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October 18, 2022

Ag Employers: Prepare Now for Union Card Check Law

AB 2183, the UFW-sponsored bill that guts the secret ballot process for farmworkers, is scheduled to take effect Jan. 1, 2023. Ag employers should begin preparing now to ensure they are not targeted for unionization.

The bill signed by Gov. Gavin Newsom provides two options for agricultural employees to unionize: an election process with mail-in ballots in which growers must agree at the beginning of the year to maintain union neutrality or be subjected to the “card check” process, in which a majority of employees sign cards indicating they support union representation.

While signing AB 2183, the Governor announced an agreement with the bill’s proponents that substantial changes would be made to the new law in the 2023 Legislative Session to address the Governor’s concerns about mail-in ballot integrity.  However, rather than addressing his concern by vetoing the bill and insisting that the bill sponsors introduce a bill with true ballot integrity measures, the amendments that were agreed upon simply discard the mail-in ballot process altogether. The deal to amend the law next year also caps the number of card-check unionizations on farms at 75 from 2024 through 2027, as the bill sunsets on Jan. 1, 2028.  There is no guarantee that the agreed upon amendments will ever move through the legislature to the Governor’s desk.  

Given that AB 2183 is set to be enacted on January 1, employers should prepare now by considering the following actions:

  • Resist Union Neutrality.  Make no mistake, a “Labor Peace Compact” is just “Forced Union Submission.” Under the new law, employers can choose on an annual basis (by 30 days before January 1 each year) to enter into a “labor peace compact,” preventing the employer from taking lawful actions commonly used to discourage employees from voting in favor of union representation.  Specifically, employers who enter the compact must agree to not speak for or against union representation; must allow labor organizations access to employees on company property, to not hold “captive audience meetings” where unions are discussed, to not disparage a union in communications to employees or the public, and to not express a preference for one union over another. Employers who do not declare neutrality would not be held to additional restrictions but allows unions to gin up farmworker representation through the “card check” or similar process.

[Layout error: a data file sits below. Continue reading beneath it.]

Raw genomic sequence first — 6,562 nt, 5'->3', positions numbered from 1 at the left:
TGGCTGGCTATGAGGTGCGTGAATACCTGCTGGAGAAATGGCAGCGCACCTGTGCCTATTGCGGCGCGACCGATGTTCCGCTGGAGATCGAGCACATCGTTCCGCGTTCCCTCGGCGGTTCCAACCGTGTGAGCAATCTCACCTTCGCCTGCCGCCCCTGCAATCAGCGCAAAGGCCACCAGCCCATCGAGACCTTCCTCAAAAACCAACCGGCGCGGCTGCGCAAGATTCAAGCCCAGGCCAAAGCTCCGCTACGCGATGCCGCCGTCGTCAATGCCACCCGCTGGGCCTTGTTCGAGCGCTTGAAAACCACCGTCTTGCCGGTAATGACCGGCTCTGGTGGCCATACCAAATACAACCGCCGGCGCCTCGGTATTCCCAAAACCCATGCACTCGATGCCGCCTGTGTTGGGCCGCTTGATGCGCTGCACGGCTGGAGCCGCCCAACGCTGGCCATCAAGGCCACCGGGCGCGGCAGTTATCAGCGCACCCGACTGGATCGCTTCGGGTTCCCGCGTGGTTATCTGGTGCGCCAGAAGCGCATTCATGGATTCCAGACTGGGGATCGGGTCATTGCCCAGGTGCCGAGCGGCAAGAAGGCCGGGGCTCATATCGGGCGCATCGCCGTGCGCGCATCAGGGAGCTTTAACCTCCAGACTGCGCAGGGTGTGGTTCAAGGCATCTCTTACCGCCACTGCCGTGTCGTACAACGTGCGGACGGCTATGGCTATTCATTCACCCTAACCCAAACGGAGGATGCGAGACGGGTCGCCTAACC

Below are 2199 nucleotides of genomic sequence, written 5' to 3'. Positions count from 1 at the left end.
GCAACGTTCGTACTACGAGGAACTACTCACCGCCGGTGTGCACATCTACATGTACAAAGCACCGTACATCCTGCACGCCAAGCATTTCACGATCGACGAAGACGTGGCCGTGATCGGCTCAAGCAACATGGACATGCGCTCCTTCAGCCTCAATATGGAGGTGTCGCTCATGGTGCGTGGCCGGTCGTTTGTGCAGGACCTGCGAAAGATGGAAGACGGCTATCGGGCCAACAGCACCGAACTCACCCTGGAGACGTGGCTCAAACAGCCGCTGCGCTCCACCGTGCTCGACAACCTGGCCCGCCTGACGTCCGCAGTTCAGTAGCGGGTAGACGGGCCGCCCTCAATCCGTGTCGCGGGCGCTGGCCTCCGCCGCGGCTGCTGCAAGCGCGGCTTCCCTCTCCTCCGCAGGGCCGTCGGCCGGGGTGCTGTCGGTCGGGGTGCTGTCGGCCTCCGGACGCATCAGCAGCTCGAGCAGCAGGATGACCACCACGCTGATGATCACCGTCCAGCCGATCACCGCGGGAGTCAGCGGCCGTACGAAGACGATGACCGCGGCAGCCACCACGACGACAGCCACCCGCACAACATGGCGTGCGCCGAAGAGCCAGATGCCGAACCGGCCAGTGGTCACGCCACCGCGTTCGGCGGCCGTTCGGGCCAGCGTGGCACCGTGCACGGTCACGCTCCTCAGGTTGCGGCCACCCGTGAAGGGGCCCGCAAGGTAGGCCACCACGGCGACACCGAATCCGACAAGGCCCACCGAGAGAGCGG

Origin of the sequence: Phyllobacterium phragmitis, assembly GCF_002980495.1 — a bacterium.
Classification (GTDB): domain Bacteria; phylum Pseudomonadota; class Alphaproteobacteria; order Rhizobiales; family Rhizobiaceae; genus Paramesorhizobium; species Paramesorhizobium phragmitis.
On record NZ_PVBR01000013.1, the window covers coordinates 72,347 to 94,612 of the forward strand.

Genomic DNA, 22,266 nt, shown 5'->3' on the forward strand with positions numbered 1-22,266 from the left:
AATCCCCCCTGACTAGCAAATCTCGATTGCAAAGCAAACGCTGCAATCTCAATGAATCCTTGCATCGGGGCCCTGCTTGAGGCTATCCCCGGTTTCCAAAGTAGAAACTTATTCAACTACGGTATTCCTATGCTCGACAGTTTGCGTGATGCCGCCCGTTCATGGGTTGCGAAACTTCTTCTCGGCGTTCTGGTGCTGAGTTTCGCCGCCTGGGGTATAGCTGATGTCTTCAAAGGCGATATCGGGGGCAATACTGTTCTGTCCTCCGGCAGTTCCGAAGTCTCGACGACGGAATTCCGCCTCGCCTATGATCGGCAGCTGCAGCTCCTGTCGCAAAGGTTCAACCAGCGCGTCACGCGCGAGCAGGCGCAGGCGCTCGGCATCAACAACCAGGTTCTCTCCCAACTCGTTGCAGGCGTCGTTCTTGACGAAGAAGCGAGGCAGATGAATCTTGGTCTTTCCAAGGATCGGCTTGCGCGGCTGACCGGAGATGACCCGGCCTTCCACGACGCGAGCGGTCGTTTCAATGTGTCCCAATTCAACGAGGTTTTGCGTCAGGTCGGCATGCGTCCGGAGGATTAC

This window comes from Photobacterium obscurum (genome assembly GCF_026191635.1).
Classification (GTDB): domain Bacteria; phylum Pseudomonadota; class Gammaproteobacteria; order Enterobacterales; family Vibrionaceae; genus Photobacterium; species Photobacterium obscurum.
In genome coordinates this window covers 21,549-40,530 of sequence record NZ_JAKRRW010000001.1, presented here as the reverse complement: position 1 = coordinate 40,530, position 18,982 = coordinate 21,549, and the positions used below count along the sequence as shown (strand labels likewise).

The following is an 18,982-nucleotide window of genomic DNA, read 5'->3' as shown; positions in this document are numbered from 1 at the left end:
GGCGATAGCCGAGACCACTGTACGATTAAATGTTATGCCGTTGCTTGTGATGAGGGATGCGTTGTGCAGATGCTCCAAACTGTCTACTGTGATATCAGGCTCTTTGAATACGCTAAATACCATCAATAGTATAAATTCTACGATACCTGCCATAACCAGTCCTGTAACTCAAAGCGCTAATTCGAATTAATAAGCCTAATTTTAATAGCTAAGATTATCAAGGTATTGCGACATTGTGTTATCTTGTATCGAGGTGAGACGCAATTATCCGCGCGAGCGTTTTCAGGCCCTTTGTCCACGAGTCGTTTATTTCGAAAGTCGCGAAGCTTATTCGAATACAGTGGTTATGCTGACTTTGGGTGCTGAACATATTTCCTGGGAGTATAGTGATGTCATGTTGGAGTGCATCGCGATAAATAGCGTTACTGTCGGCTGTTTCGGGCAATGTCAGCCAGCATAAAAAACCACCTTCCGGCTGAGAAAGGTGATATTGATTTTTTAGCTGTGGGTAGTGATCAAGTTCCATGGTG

Employers are strongly urged not to declare union neutrality. It will not buy peace from the union, it will do just the opposite, putting a target on the employer’s back. The union will have a list of names and addresses of all the employers who have agreed to the self-imposed gag rule. Employers will typically want to explain to the employees such things as the prohibition from opting out of the union, the initial and recurring cost of joining the union, the cost of the union’s benefit plans, the union’s bylaws, and impacts on morale, among other things. Declaring union neutrality prevents these conversations. Also, there is no guarantee the so-called benefits of mail-in ballots (which are illusory anyway) will remain for long, since Labor’s agreement with the Governor would delete this section from the law.

  • Educate Your Employees Now. The Agricultural Labor Relations Act says employees have the right to join a union or not join a union. Not only does AB 2183 deprive workers of the right to a secret ballot election conducted by the ALRB, it also impacts their ability to make an informed choice – especially if the employer elects neutrality. It’s incumbent upon management to educate and inform their employees.

That education should occur consistently and on an ongoing basis on multiple fronts. First, you should be communicating with your employees regarding your commitment to providing competitive pay and benefits – and follow through with that commitment. If you already pay well and provide desirable health and retirement benefits, among other employee benefits, you are taking away one of the union’s most compelling value propositions. Next, you must ensure your managers, supervisors and foremen treat all employees respectfully. Bad supervisors are the Achilles Heel for many employers who become targeted by unions. Be committed to an open communication policy, so that employees have various avenues to report issues, concerns, and complaints – and not feel compelled to seek assistance from a third party interloper, like a union. Finally, employees must understand that signing a union interest card, or showing any interest in the union whatsoever, could result in the union being installed as the employees’ exclusive bargaining representative without the workers ever being given the opportunity to cast a vote for or against the union. All of this must occur before the union comes after you.

Western Growers and our association partners will be putting out Train-the-Trainer educational materials to help managers and supervisors effectively communicate to workers before a potential union surge in 2023 and beyond.